I really didn’t have any intentions of making white bread when I started this month’s Cookbook of the Month. But earlier this week, I wasn’t feeling well, and when I came home from work for lunch, I decided to not go back and lie down to try to feel better. Well, that afternoon, I realized that I didn’t have any bread to make my husband’s lunch for the next day. And even though some people would differ, I knew it would take less energy to make some bread at home instead of having to go out and go to the store to buy some. I have found that bread making (for the most part) is quite easy. At least the steps are easy – making a perfect loaf and making it look pretty – that’s a different story!!
So I got out my cookbook, and going through the recipes, I figured that I would go with the plain old white bread since I had all of the ingredients on hand. I really would like to try a whole grain or wheat bread one day, but I didn’t have the right ingredients at home that afternoon to try that out. Peter Reinhart gives 3 different variations of white bread, and I chose to do the second variation.
This was actually probably the best white bread I have ever made. I didn’t get the shaping quite right, so it wasn’t that pretty, and my loaf pans are much to big, so my loaves ended up kind of wide and short. So it wasn’t the perfect sized sandwich bread, but it made cute little half-sized sandwiches instead!!
White Bread – Variation 2
From The Bread Bakers Apprentice by Peter Reinhart
4 1/4 cups unbleached bread flour
1 1/2 teaspoons salt
3 tablespoons sugar
2 teaspoons instant yeast
1 large egg, slightly beaten (at room temperature)
1/4 cup butter, margarine, or shortening (at room temperature)
1 1/2 cup buttermilk or whole milk (at room temperature)
Mix together the flour, salt, sugar and yeast in a 4-quart bowl (or the bowl of an electric mixer). Pour in the egg, butter, and milk and mix until all of the flour is absorbed and the dough forms a ball. If the dough seems very stiff and dry, add more milk until the dough is soft and supple.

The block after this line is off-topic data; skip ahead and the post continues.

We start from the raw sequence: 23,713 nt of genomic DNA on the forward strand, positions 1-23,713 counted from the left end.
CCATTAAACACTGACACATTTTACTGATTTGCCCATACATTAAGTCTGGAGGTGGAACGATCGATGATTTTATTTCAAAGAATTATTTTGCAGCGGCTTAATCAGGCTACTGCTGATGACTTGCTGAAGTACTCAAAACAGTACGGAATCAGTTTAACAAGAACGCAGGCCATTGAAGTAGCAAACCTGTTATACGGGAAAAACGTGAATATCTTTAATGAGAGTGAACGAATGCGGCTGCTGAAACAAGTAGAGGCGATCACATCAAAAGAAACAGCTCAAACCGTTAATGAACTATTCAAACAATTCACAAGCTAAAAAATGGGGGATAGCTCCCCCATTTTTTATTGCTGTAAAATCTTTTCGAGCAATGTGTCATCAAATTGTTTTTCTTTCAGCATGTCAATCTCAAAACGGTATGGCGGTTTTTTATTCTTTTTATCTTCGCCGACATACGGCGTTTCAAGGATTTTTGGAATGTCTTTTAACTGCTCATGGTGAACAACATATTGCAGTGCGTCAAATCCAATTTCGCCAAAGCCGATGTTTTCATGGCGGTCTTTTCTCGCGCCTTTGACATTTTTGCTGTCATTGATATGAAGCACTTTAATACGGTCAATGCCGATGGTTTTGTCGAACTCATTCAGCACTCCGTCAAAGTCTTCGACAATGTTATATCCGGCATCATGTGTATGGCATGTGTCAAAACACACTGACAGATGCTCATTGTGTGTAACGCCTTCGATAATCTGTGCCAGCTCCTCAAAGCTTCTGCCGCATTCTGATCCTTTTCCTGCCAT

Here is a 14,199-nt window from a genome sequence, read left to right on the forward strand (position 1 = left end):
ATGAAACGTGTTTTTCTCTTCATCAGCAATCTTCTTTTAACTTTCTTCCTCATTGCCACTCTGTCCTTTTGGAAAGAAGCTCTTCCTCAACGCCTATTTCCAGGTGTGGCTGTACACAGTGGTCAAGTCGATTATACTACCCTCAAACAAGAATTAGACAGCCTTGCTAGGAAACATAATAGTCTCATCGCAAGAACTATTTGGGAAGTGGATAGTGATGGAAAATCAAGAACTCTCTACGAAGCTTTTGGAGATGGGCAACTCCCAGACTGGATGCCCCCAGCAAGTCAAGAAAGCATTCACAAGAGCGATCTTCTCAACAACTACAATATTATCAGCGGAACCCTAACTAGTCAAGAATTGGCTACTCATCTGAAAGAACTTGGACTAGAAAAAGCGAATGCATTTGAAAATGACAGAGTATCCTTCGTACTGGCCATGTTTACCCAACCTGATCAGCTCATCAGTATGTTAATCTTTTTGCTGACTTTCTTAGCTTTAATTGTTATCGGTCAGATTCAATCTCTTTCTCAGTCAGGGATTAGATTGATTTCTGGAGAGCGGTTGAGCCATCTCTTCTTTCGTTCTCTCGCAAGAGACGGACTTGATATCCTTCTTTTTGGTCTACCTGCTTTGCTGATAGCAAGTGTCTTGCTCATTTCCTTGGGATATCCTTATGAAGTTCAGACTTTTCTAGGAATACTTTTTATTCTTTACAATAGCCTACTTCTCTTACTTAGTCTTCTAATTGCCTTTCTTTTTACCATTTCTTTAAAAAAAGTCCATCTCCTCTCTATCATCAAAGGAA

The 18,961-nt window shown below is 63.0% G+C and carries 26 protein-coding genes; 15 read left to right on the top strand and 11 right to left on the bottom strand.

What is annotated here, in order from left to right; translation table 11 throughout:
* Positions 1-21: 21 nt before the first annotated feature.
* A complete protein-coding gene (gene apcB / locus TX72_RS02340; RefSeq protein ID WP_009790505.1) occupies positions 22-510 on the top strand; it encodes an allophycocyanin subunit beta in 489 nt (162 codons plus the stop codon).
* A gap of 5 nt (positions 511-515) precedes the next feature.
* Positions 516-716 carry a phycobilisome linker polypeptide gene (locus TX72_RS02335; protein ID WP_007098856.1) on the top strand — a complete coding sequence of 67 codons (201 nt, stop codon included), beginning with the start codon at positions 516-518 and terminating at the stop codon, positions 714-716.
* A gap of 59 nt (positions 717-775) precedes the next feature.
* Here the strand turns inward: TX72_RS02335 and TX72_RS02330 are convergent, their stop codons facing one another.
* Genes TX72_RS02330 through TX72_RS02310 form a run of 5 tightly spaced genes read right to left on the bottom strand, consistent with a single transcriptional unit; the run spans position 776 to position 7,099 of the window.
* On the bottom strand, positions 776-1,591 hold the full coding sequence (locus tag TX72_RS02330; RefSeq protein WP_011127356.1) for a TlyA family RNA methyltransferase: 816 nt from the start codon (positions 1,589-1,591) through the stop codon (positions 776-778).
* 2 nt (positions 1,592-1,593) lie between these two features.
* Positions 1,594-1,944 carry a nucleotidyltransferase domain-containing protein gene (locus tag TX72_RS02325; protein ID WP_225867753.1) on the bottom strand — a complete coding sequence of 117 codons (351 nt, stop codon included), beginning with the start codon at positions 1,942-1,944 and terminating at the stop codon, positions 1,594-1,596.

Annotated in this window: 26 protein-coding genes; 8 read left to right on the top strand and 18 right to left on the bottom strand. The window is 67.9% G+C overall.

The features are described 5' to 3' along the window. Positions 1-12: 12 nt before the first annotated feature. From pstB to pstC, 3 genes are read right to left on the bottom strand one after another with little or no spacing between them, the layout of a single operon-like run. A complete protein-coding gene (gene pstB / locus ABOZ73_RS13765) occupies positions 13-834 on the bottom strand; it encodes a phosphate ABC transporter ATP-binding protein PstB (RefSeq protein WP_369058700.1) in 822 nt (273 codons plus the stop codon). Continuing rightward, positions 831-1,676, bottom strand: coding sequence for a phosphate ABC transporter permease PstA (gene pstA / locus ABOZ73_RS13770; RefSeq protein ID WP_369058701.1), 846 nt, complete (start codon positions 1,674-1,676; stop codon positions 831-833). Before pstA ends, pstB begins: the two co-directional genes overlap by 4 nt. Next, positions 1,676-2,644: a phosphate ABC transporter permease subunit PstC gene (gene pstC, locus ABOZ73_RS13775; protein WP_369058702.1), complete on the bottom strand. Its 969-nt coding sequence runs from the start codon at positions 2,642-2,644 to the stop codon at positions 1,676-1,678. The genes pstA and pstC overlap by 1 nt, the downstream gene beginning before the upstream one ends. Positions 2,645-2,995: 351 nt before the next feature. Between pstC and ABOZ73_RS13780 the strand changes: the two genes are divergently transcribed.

Sprinkle flour on the counter, transfer the dough to the counter, and begin kneading (or mix on medium speed with the dough hook), adding more flour, if necessary, to create a dough that is soft, supple, and tacky but not sticky. Continue kneading (or mixing) for 6 to 8 minutes. (In an electric mixer, the dough should clear the sides of the bowl but stick ever so slightly to the bottom.) The dough should pass the windowpane test and register 80F. Lightly oil a large bowl and transfer the dough to the bowl, rolling it to coat it with oil. Cover the bowl with plastic wrap.
Ferment at room temperature for 1 1/2 to 2 hours, or until the dough doubles in size.
Remove the fermented dough from the bowl and divide it in half. Mist the dough lightly with spray oil and cover with a towel or plastic wrap. Allow to rest for 20 minutes.
Shape boules into loaves. Lightly oil two 8 1/2 by 4 1/2 inch loaf pans and place th loaves in the pans.
Mist the tops of the dough with spray oil and loosely cover with plastic wrap or a towel. Proof the dough at room temperature for 60 to 90 minutes, or until it nearly doubles in size.
Preheat the oven to 350F. Brush with egg wash (if desired).
Bake loaves for 35 to 45 minutes, rotating 180 degrees halfway through for even baking. The tops should be golden brown and the sides, when removed from the pan, should be golden. The internal temperature should be close to 190F and the loaves should sound hollow when thumped on the bottom.
When the loaves have finished baking, remove them from the pans and cool on a wire rack for at least 1 hour before slicing or serving.